Thus, Corcoran was free from New York custody for only three months before he ended up as a prisoner of another government. This time, it was the Confederate States of America that held him behind bars. Even though all of the captured U.S. officers suffered alike, Corcoran, it seems, believed he endured greater abuse than the others, and this, in turn, caused friction between him and his fellow captives. An ugly incident occurred in May 1862 when the Bull Run officers were still confined at Libby. Major Israel Vodges, a West Pointer who had been captured at the Battle of Santa Rosa Island, had been, as one observer wrote, “particularly indiscreet and severe in denouncing his compulsory association with the Irish members of our party.” An Irish lieutenant from Corcoran’s regiment overheard Vodges’s foul words and went to inform Corcoran about them. Another officer, Colonel Orlando B. Willcox, considered it best if someone diffused the anti-Irish sentiment right away. He went to Corcoran and made an attempt to convince him to say something publicly, something that might confirm Irish-Americans’ devotion to the Union cause. Essentially, Willcox wanted Corcoran to say that they were all in this war together, that the Irish were not fighting merely to prepare themselves for a coming rebellion against Great Britain.
(This is Major Israel Vodges--shown later on in the war, wearing brigadier general's insignia. He started the anti-Irish sentiment among the Union prisoners.)
Corcoran’s reply disappointed Willcox. He snapped back with equally vicious language. In fact, Corcoran indulged in anti-Semitism. He told Willcox that he would not associate with a “Damned Jew” (meaning Vodges). Willcox wrote:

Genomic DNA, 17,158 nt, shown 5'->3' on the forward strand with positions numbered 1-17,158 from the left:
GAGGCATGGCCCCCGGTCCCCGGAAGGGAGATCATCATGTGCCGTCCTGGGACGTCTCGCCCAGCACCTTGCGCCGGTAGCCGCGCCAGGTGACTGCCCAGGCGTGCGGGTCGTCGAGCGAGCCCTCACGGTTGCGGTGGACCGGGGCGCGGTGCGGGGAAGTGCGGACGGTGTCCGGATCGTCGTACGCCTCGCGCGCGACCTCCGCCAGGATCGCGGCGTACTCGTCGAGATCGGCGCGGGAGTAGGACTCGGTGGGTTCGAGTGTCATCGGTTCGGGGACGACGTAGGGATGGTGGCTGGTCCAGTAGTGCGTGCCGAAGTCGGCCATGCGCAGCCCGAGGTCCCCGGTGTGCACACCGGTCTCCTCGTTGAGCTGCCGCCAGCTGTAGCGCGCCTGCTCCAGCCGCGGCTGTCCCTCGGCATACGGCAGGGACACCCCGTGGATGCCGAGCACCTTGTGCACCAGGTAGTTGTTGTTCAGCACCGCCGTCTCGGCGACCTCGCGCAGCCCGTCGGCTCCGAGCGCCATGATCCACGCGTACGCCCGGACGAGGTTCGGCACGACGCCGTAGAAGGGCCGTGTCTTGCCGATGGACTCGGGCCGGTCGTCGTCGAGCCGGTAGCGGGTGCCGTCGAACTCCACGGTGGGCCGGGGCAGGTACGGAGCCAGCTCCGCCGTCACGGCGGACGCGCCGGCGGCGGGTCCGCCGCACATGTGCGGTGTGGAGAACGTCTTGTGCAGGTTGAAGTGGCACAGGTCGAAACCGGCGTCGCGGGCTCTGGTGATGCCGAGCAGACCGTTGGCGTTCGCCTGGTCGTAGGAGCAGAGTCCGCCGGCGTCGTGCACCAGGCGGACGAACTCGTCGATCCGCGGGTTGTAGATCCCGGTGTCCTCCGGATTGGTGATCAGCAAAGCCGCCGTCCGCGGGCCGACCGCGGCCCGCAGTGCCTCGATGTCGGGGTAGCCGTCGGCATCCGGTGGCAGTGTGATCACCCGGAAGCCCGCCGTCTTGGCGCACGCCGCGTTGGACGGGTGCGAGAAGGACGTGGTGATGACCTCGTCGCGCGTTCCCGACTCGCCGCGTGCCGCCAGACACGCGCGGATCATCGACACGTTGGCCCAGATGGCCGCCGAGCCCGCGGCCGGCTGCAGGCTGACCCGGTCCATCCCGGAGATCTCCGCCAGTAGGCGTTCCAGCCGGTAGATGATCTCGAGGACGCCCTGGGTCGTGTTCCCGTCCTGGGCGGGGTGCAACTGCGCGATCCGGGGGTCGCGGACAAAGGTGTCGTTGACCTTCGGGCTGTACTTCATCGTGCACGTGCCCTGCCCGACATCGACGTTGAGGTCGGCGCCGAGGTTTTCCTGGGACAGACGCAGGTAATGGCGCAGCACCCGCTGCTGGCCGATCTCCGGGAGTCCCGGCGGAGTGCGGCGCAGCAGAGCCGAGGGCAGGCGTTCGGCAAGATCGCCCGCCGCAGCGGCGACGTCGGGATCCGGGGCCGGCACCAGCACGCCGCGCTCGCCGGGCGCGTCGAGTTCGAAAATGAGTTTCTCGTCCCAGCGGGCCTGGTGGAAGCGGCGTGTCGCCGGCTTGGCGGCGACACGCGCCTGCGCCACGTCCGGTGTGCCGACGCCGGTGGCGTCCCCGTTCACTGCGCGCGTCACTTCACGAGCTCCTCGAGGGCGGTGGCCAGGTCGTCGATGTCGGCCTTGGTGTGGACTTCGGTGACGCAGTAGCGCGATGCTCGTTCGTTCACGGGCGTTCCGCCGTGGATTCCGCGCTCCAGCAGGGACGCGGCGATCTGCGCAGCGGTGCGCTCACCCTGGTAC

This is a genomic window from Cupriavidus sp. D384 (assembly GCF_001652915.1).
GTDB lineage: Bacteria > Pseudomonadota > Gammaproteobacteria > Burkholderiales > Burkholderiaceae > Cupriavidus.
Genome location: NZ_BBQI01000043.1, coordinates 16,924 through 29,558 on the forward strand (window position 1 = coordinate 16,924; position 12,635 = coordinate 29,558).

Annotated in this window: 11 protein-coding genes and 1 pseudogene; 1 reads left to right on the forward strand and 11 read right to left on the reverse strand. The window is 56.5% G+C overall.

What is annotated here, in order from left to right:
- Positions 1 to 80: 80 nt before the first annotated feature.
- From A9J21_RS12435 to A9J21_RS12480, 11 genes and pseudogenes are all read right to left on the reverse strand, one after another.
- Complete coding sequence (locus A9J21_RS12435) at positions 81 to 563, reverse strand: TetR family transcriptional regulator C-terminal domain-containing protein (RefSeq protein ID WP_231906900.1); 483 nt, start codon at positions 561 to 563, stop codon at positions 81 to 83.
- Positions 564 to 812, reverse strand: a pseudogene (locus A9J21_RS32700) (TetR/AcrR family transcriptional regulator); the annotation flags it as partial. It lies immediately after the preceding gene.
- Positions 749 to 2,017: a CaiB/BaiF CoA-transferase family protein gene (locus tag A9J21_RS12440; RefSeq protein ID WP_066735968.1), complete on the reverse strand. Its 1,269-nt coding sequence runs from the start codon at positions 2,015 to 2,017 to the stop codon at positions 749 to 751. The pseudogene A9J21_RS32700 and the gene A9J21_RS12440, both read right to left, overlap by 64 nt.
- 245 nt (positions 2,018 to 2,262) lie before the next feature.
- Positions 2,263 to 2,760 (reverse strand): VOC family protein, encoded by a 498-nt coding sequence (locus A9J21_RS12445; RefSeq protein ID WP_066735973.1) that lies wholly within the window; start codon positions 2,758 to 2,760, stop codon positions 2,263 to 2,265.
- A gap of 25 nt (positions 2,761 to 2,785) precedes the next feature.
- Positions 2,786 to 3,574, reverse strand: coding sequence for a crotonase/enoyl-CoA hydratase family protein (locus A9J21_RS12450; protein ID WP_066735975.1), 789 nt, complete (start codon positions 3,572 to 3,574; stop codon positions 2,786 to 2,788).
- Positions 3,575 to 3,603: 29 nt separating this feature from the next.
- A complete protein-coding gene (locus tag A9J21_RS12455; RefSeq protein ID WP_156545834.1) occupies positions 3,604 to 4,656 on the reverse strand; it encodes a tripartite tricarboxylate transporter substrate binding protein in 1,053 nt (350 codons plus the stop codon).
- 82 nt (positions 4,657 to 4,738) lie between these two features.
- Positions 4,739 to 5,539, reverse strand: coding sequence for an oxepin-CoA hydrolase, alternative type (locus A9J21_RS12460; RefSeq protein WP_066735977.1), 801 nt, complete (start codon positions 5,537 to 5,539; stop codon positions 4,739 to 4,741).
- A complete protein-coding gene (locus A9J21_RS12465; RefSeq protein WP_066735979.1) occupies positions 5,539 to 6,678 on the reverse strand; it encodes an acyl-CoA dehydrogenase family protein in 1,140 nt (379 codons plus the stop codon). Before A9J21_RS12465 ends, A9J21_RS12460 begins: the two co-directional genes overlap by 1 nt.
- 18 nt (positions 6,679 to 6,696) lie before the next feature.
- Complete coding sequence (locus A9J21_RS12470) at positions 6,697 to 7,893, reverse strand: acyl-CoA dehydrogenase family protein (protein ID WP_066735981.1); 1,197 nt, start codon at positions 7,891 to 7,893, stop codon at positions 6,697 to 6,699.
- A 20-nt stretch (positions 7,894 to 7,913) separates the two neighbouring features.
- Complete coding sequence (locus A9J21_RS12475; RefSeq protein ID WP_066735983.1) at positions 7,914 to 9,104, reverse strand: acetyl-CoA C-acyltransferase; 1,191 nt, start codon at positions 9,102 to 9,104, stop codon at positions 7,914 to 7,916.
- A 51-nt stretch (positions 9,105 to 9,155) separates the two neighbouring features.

I arose and went over to Colonel Corcoran, who lay on the floor near by, and denounced the proceeding as disgraceful to us all, and I requested the colonel to nip the thing in the bud—which he alone could do. I found him also very much put out with the major, and he flatly refused to comply at first, saying that the “d—d ‘Jew’ deserved a rousting,” and it was not until we had quite an argument and I convinced him that the major was “but a half-crazy mathematician” that he consented to interfere, saying it was only to oblige me.
Corcoran’s reluctance to speak to the other officers displeased Willcox. Indeed, Corcoran’s defamation of Willcox’s friend Vodges caused anti-foreign hatred to arise within him. Willcox admitted to being jealous of Corcoran’s popularity and he also admitted to being covetous at all the perks Corcoran received from the prison guards. (For instance, Willcox claimed that the guards never searched Corcoran’s mail, but they routinely opened his own.) Writing to his wife, Willcox revealed his true feelings about the Irish colonel: